Silent Film & Live Score: Czech Silent Cinema during Transitional Period (1918–1924)
When someone says “Czech silent cinema”, people will probably think of Battalion (1927), Eroticon (1929) or St. Wenceslas (1930). Well, let’s forget about these for a while. This time, we won’t present the famous, long-forgotten masterpieces. Instead, we will offer you a reinterpretation of the overshadowed transitional period between 1918 and 1924, an era of unrestricted creativity that superseded the systematic film production before 1918 and preceded the period of stabilisation after 1925. Within the transitional period, there were at least three different groups of artists developing their original methods of filmmaking and collaboration. The first one was rather a film studio, the second one built on collaboration of strong personalities and the third one was an open community without clearly defined roles. In this section, we focus on the challenges these filmmakers had to face while searching for an ideal form of a feature-length movie in terms of its production and distribution.
The first group consisted of Václav Binovec (Adam and Eve, 1922) and Václav Kubásek (The Girl from the Mountains, 1924), in the second group was Vladimír Slavínský (Grand Prix, 1922) and Svatopluk Innemann and the third pack composed of Karel Lamač (Dr. Jenkins Miracle Cure, 1922), Jan Stanislav Kolár (The Torn Photograph, 1921), director of photography Otta Heller, screenwriter Václav Wasserman or Karel Anton (Gipsies, 1921). Our selection of movies will cover all three groups. It will highlight the different approaches toward the feature-length narration and outline various types of production.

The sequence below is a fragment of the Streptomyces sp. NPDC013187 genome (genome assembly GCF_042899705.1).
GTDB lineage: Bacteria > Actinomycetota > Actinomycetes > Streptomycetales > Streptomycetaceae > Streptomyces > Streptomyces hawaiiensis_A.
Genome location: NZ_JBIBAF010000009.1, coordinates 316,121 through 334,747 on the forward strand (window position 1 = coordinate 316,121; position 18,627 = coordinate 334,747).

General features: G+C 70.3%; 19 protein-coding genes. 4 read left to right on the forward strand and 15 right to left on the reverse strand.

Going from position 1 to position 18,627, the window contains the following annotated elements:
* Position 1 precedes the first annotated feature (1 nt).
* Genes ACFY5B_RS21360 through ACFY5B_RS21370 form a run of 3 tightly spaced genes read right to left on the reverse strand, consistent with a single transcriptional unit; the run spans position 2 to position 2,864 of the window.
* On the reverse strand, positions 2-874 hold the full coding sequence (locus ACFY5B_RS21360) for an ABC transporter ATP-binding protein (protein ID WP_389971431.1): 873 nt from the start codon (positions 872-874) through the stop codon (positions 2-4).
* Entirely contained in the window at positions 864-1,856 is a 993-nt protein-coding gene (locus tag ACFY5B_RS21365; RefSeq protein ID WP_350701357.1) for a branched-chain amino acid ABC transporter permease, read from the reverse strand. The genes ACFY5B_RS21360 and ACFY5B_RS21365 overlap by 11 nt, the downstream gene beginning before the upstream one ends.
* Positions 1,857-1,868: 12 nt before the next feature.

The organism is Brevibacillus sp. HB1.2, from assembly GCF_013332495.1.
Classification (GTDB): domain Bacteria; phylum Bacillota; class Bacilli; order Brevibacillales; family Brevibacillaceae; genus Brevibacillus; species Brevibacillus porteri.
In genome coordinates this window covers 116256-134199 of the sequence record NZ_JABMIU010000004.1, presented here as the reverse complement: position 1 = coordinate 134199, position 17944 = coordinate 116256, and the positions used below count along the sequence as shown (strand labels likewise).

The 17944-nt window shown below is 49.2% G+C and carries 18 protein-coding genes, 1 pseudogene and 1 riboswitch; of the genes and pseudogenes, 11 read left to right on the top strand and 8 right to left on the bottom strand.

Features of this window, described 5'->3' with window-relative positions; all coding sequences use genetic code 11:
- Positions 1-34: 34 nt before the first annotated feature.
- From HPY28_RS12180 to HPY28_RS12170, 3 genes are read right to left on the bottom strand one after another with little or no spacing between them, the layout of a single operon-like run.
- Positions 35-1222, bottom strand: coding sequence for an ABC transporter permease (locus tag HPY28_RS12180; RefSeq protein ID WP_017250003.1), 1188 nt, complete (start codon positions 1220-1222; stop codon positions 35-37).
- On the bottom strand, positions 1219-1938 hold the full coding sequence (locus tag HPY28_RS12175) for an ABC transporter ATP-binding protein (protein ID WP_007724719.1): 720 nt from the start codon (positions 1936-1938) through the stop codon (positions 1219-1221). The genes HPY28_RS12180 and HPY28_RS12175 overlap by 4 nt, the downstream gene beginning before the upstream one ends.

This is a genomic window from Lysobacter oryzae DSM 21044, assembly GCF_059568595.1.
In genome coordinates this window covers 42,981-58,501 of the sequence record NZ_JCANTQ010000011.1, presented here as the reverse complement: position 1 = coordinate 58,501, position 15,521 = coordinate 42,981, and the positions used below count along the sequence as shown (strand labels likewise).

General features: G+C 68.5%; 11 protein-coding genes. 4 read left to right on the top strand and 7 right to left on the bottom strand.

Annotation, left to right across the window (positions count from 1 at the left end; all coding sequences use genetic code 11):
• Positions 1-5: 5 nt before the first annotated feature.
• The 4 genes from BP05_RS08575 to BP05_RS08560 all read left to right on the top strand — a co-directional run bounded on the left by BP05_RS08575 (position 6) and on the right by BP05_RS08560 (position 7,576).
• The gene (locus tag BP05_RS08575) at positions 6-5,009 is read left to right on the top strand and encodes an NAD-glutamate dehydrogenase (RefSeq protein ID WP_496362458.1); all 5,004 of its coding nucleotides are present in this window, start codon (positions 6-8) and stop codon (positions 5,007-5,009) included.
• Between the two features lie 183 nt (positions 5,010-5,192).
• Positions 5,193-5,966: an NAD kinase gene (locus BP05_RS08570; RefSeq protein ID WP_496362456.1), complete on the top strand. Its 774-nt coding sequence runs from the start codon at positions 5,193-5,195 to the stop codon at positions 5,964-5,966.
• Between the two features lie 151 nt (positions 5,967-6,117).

The films will be accompanied with music presented by pianist Maud Nelissen, Berlin-based cellist and composer Martina Bertoni, guitar player Black Tar Jesus, Slovak-based musician Adela Mede or the Czech Lion award winners Irena and Vojtěch Havel.
Radomír D. Kokeš is a film historian, analyst and a lecturer whose aim is to understand films rather than judge them. For almost three decades, he’s been in love with classic, especially silent movies but he also conducted research on narrative structures of modern Hollywood series. His participation in the Summer Film School festival and his focus on Czech silent cinema bring him back to his roots.
Viktor Palák is an expert on music and film. He runs a podcast on Radio Wave and programmes the Imagina section at KVIFF. He loves the cinema of excess, empty narrations, queer pop and Baník Ostrava.